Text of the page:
Thanks Dave, an important post for the times and while you disclosed your leanings – it is important to remember that we certainly do not have all the answers. Many times our students come in repeating the views of their parents – and sensitivity on many levels must be maintained. I like the way you ‘humbly’ received the parents critique – rather than rally and attack their viewpoints. There is heat about this election and both sides have their strong arguments which are valid and cause for consideration. We must “deconstruct” the impulse to name call – especially when the “racist’ tag is s easily used. I like to tell my students that whoever is elected – I will honor their role as the President of the U.S. We as teachers can offer a sense of unity and “oneness” through which healing can occur and matters of politics and debate which is critical, can be less heated and more exalted – indeed that we even have the space to air our viewpoints. I am a teacher in the Bronx, NY – 12th grade – where issues of race, class, and identity and long-standing beliefs need to be handled with care. I believe my effective modeling can be a benefit for my students. Thanks for a good post!
Sarah G. says
Because of my obvious bias, I’ve tried really hard to find texts that allow students to think critically instead of just hearing what other people think. I was surprised at how much thought they put into analyzing Trump’s speech from the RNC and Michelle Obama’s speech from the DNC. They were critical of both, and many of them were excited to be a “part of the conversation”. Both were articles of the week, and I got 100% completion from all my classes (compared to the article on picking a college major that only half of them did). Kids like to argue when they know they have an audience that will take them seriously and when they have the skills. I’m trying my best to do provide both, and I am so thankful for the help in doing that. Yay for Pop-Up Debates and all the great links!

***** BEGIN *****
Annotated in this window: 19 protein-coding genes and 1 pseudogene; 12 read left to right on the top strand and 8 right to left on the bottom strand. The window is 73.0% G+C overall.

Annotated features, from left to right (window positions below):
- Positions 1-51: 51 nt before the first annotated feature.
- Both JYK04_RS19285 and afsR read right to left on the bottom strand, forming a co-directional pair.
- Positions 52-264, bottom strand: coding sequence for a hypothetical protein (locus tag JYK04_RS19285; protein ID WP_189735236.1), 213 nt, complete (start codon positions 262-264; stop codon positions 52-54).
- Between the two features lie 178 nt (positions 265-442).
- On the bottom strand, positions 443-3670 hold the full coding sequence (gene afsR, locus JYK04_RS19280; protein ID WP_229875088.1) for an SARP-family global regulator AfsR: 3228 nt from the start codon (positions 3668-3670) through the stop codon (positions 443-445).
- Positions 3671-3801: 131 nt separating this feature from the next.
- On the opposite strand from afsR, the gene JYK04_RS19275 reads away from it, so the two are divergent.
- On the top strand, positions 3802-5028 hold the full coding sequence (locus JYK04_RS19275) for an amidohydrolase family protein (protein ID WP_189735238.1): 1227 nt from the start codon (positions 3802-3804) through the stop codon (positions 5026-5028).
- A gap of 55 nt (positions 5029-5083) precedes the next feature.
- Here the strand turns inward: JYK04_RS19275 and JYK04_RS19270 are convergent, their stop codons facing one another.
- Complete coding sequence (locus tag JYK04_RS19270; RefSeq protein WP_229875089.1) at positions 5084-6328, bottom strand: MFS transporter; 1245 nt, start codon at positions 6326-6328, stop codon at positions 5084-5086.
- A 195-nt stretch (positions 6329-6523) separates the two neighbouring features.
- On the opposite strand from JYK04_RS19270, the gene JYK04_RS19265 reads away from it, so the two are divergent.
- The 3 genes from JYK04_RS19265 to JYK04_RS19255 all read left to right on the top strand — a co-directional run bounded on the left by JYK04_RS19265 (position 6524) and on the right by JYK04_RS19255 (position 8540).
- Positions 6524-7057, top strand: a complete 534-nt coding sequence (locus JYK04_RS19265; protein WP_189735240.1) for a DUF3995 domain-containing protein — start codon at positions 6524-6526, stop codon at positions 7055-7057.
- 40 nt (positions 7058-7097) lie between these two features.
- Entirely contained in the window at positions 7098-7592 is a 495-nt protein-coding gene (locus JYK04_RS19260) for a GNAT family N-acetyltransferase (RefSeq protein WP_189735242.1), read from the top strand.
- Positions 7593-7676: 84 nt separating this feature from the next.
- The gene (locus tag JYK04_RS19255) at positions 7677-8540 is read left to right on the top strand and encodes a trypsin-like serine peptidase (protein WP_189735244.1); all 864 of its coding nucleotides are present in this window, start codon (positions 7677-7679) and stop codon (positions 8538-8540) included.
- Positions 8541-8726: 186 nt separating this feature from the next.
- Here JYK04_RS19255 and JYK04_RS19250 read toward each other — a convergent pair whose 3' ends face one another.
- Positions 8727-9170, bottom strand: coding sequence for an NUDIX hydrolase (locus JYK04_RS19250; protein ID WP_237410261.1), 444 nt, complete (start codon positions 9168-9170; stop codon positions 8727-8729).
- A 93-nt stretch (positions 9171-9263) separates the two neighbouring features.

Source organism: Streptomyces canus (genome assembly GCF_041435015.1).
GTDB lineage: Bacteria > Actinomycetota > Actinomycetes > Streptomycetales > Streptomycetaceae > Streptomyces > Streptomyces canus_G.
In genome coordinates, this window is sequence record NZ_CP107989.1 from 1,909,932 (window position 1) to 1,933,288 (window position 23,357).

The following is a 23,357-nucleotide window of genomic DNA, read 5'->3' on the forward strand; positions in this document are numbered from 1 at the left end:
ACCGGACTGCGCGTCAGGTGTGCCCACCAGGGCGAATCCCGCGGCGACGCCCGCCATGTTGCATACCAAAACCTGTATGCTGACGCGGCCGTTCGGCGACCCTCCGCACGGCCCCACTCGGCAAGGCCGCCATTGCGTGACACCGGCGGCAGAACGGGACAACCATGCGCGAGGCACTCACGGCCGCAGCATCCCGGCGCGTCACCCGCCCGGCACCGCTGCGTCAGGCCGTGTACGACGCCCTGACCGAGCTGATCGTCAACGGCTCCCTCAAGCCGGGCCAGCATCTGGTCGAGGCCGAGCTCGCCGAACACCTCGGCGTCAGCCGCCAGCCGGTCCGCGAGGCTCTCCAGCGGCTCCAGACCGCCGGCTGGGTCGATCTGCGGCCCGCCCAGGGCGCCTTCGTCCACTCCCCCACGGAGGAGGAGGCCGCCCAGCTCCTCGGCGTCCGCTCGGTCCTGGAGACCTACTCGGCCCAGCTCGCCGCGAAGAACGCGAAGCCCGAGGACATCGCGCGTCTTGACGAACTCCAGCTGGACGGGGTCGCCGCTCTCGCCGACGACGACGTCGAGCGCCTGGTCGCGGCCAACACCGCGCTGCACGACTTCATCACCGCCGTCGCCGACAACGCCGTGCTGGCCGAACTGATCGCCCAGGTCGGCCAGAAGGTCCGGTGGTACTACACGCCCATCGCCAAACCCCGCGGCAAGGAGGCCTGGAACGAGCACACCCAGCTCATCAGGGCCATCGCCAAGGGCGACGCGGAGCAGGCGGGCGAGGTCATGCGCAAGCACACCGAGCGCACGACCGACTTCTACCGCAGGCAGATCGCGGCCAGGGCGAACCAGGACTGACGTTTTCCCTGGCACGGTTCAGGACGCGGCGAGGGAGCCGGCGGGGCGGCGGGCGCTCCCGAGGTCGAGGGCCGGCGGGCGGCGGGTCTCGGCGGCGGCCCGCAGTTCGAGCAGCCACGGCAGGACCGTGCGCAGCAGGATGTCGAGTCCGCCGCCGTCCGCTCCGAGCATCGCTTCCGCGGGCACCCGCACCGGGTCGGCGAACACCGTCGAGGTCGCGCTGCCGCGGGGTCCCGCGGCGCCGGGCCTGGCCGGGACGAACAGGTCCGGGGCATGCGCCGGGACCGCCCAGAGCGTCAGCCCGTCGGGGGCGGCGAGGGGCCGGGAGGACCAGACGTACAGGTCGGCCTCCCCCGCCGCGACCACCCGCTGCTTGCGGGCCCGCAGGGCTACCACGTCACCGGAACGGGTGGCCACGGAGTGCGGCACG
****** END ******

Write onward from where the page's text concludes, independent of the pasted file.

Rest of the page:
I’m wondering if you (or any of your readers) have advice for science teachers on this topic. Every year, I make sure I give my admins a heads up when I’m going to be teaching evolution or climate change. While scientists do not view these topics as controversial, many Americans do. I don’t feel like “teaching the controversy” in these cases is the best way to go about it (especially in the case of evolution), because the sides in this argument are using entirely different frames of reference, and it’s my job to teach science, not theology. Thankfully, I have state standards that I can point to to justify my inclusion of these topics, but I still make sure to preface my unit on evolution with “I’m not telling you what to think or believe, I’m just showing you the best explanation science has come up with.”
Lorna Waye-Munn says